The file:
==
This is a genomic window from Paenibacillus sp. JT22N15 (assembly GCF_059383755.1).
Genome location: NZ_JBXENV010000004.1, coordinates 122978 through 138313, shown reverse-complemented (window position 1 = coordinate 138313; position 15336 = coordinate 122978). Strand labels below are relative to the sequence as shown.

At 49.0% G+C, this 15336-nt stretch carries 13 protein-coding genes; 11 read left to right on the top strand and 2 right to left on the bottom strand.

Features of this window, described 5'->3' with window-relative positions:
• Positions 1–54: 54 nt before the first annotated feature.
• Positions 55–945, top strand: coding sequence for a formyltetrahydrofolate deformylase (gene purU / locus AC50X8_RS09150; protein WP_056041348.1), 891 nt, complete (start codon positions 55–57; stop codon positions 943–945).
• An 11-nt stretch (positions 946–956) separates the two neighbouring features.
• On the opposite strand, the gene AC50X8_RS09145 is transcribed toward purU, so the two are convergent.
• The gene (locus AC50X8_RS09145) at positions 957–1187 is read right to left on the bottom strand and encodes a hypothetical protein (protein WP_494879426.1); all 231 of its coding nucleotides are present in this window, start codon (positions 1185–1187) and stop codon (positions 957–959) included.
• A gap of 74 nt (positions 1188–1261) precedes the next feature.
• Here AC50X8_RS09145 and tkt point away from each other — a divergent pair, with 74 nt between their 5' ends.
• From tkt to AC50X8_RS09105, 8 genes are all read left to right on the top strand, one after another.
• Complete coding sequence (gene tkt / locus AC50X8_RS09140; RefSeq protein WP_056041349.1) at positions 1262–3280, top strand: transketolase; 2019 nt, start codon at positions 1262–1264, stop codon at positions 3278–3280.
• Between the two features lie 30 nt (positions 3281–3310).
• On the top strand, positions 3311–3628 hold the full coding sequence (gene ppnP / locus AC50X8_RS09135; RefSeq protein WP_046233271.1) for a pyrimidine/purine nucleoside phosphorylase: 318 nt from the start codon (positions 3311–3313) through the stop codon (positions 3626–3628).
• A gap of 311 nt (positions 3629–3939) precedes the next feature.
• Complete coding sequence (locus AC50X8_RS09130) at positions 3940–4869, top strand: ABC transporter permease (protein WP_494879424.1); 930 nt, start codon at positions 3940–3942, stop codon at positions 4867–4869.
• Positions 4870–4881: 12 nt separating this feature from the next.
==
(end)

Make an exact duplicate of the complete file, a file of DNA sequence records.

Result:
This is a genomic window from Paenibacillus sp. JT22N15 (assembly GCF_059383755.1).
Genome location: NZ_JBXENV010000004.1, coordinates 122978 through 138313, shown reverse-complemented (window position 1 = coordinate 138313; position 15336 = coordinate 122978). Strand labels below are relative to the sequence as shown.

At 49.0% G+C, this 15336-nt stretch carries 13 protein-coding genes; 11 read left to right on the top strand and 2 right to left on the bottom strand.

Features of this window, described 5'->3' with window-relative positions:
• Positions 1–54: 54 nt before the first annotated feature.
• Positions 55–945, top strand: coding sequence for a formyltetrahydrofolate deformylase (gene purU / locus AC50X8_RS09150; protein WP_056041348.1), 891 nt, complete (start codon positions 55–57; stop codon positions 943–945).
• An 11-nt stretch (positions 946–956) separates the two neighbouring features.
• On the opposite strand, the gene AC50X8_RS09145 is transcribed toward purU, so the two are convergent.
• The gene (locus AC50X8_RS09145) at positions 957–1187 is read right to left on the bottom strand and encodes a hypothetical protein (protein WP_494879426.1); all 231 of its coding nucleotides are present in this window, start codon (positions 1185–1187) and stop codon (positions 957–959) included.
• A gap of 74 nt (positions 1188–1261) precedes the next feature.
• Here AC50X8_RS09145 and tkt point away from each other — a divergent pair, with 74 nt between their 5' ends.
• From tkt to AC50X8_RS09105, 8 genes are all read left to right on the top strand, one after another.
• Complete coding sequence (gene tkt / locus AC50X8_RS09140; RefSeq protein WP_056041349.1) at positions 1262–3280, top strand: transketolase; 2019 nt, start codon at positions 1262–1264, stop codon at positions 3278–3280.
• Between the two features lie 30 nt (positions 3281–3310).
• On the top strand, positions 3311–3628 hold the full coding sequence (gene ppnP / locus AC50X8_RS09135; RefSeq protein WP_046233271.1) for a pyrimidine/purine nucleoside phosphorylase: 318 nt from the start codon (positions 3311–3313) through the stop codon (positions 3626–3628).
• A gap of 311 nt (positions 3629–3939) precedes the next feature.
• Complete coding sequence (locus AC50X8_RS09130) at positions 3940–4869, top strand: ABC transporter permease (protein WP_494879424.1); 930 nt, start codon at positions 3940–3942, stop codon at positions 4867–4869.
• Positions 4870–4881: 12 nt separating this feature from the next.